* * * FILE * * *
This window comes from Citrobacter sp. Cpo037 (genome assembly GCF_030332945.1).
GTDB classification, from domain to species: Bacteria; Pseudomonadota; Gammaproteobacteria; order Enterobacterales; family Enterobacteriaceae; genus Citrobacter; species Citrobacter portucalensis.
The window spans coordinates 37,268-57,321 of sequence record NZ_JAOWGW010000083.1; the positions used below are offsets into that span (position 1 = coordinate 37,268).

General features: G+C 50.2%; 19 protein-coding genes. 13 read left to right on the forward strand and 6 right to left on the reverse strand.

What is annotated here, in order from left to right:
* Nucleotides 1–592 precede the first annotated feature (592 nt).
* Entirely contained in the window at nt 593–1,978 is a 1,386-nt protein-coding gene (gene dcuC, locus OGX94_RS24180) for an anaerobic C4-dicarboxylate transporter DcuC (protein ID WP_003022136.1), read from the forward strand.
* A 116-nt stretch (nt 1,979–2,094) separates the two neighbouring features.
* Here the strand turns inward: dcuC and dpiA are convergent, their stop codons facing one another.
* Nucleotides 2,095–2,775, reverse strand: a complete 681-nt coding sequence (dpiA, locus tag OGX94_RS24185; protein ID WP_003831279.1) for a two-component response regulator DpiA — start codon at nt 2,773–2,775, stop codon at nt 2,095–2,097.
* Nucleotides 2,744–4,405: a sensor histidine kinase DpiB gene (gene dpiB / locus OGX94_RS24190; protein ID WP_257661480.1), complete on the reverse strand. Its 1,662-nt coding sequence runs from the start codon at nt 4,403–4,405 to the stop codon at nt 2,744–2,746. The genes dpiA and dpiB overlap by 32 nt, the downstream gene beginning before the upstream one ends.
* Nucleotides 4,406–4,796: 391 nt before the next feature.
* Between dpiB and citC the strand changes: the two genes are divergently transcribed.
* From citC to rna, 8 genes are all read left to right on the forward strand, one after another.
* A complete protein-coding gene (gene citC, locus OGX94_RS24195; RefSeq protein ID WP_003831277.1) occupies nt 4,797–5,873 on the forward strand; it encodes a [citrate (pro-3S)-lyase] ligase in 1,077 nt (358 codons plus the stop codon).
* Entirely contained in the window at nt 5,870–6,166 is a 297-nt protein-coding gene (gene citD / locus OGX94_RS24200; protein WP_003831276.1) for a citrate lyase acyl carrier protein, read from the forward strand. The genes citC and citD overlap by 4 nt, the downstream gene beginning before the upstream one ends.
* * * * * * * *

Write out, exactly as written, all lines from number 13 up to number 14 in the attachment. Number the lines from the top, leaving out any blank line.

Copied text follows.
* Between dpiB and citC the strand changes: the two genes are divergently transcribed.
* From citC to rna, 8 genes are all read left to right on the forward strand, one after another.